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I have been using Linux for Nearly 30 years. About 15 years ago, I started using MacOS for certain tasks. Once I added MacOS to the mix, I realized that these two operating systems go together like peanut butter and chocolate, rock and roll, or a knife and fork. Over the years, this opinion has become stronger – to the point where I can’t imagine myself using one without the other.

also: I have used Linux for 30 years. 5 reasons why I will never switch to Windows or MacOS

why is that? After all, most people use one desktop operating system and that’s it. Of course, anyone working on a mobile device and a desktop computer uses two different operating systems. Looking at it this way, I use three: Android, Linux, and MacOS. But I don’t generally consider Android in this matter because I find mobile operating systems to be too limited to help me get the things I do done. So, let’s put the mobile option aside and just focus on desktop.

Before I tell you why I think MacOS is the perfect complement to Linux, I’d be remiss if I didn’t mention that this can go either way: If MacOS is your primary operating system, you’re better off optimizing that with Linux.

Regardless…let’s get to it.

1. Similar command line tools

Since I’ve been using Linux for a long time, the command line is something that comes naturally to me. When I first discovered how similar the MacOS command line was to Linux, it alleviated a lot of my anxiety about using the operating system. After all, if something can’t be fixed via the GUI, it can always be fixed with a command. And because MacOS comes with SSH installed, I can easily log into my Linux machines and take care of something.

also: Compare the best and latest Macs

For example, the other evening I was using my device MacBook Pro To work on a manuscript. I save these files to an SMB share hosted by my desktop computer. It took a very long time to save the document, but it was 11pm and I didn’t want to disturb my sleeping wife by leaving the bedroom and going to my office on the first floor. So I opened the MacOS Terminal app, installed it on my desktop, and fixed the problem.

I don’t have to think twice before running a command on MacOS because the commands are almost always similar (or identical) to their Linux counterparts.

2. Similar desktop computers

Before using MacOS, I was always drawn to it Linux desktops Which included a berth and a top plate. Look familiar? It should be – because this is the MacOS desktop layout. When I switch back and forth between Linux and MacOS, there is very little difference in how I interact with the device because desktops can be set up similarly. This makes for a smooth transition between the two.

also: The best Linux laptops: Tested and reviewed by experts

However, don’t worry if your current Linux desktop doesn’t look like your MacOS desktop; You can probably make the two more compatible with some additions and/or modifications. Of course, this doesn’t concern you He should do this.

3. Apps, apps, everywhere

Contrary to popular opinion, Linux has a large number of applications that can be installed. You can install software from built-in package managers, public package managers (such as Snap and Flatpak), AppImages, and even containers. In the rare case that an app I need isn’t available for Linux, I can always find it for MacOS. Between the two operating systems, I’ve never lacked an app.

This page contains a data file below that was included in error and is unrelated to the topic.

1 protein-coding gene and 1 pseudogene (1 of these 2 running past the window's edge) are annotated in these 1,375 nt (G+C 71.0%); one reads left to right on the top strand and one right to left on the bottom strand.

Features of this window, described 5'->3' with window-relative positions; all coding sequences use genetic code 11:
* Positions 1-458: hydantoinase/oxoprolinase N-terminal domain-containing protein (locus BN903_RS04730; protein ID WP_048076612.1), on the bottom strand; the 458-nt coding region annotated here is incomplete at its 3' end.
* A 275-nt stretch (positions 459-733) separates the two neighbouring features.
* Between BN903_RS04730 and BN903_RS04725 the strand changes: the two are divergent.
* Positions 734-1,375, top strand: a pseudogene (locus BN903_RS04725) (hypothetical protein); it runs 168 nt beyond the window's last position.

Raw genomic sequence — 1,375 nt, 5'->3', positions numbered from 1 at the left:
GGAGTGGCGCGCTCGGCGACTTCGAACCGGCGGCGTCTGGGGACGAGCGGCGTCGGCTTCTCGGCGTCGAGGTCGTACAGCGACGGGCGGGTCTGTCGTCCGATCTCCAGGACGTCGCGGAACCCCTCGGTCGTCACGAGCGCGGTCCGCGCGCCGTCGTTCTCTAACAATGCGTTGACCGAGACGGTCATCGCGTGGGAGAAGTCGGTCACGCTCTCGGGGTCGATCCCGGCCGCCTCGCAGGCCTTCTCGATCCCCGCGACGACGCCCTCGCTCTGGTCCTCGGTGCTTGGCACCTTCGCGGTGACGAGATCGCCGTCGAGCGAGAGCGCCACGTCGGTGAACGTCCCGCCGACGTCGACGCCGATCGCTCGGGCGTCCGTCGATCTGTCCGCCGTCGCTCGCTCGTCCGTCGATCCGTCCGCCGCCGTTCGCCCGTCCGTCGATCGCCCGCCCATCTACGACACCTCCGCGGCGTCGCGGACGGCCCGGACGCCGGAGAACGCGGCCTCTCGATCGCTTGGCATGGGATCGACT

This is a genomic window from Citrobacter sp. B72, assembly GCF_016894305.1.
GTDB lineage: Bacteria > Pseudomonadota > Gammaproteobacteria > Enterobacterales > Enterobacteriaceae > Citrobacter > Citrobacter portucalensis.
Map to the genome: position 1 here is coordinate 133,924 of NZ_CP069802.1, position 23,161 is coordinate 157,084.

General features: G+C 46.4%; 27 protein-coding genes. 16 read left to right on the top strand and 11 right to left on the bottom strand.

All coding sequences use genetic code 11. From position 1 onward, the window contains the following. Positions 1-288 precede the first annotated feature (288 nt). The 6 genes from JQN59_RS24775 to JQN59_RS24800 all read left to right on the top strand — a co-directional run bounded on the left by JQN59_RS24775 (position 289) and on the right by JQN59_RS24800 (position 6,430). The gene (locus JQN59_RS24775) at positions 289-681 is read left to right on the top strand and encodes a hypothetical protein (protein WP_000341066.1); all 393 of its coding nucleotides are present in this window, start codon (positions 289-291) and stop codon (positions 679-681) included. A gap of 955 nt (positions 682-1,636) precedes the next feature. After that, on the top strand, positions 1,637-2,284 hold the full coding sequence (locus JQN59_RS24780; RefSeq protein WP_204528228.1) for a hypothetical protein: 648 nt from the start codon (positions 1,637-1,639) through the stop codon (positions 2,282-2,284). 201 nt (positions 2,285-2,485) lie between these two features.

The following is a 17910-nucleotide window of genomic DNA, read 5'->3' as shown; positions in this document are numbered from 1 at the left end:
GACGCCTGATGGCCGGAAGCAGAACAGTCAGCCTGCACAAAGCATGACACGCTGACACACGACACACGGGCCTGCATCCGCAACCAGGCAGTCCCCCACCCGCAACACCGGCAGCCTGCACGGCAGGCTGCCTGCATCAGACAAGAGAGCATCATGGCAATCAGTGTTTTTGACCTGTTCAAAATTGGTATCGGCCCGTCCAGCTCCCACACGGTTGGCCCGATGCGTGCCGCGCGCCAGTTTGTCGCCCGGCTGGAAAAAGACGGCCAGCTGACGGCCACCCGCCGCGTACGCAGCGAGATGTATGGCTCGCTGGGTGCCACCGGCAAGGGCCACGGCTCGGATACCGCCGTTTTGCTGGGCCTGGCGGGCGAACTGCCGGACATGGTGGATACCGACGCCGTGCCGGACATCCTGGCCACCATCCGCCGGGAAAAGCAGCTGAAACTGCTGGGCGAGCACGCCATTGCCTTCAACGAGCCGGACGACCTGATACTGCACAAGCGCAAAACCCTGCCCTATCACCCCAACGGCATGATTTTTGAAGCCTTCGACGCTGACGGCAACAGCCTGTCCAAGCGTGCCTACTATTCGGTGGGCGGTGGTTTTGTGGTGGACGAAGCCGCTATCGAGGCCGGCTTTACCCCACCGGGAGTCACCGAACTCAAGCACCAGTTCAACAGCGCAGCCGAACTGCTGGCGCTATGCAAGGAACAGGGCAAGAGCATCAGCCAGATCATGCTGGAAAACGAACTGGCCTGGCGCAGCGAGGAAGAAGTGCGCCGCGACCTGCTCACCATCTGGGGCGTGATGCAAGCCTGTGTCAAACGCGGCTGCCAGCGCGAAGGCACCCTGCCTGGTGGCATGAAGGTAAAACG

Usually, I have the same applications installed on both operating systems (so I don’t miss anything). The only difference is that I only use DaVinci Resolve video editing software On Mac. Although the software is available for Linux, it’s a real challenge to get to work, so I limit its use to my iMac.

also: I was a Final Cut Pro die-hard until DaVinci Resolve won me over with these three features

4. When something goes wrong…

Things tend to only get worse on MacOS. When this happens, I don’t have to panic because Linux taught me how to troubleshoot problems, and solving these problems on MacOS is often the same as it is on Linux. On some Linux distributions, the Settings app is similar to the System Settings app on MacOS, which means I rarely have to dig around for the configuration at hand. Furthermore, both operating systems place log files in the same place (/var/log), so reading log files is just as easy on both.

5. Everyone knows his strengths

If there’s one thing that always stresses me about Linux and MacOS, it’s that each operating system knows its strengths and plays to them. For example, Linux stumbles with video and audio, while MacOS does very well. On the other hand, Linux is very efficient with multiple workspaces and keyboard navigation, while MacOS can be a bit outdated. Between the two, I know exactly which operating system to use for specific purposes, and doing so helps me work with a level of efficiency that I might not be able to achieve with one or the other.

also: 6 features I wish MacOS would copy from Linux

At this point, I can’t imagine working with Linux or MacOS only. Having both operating systems at my disposal means there’s nothing I can’t accomplish.

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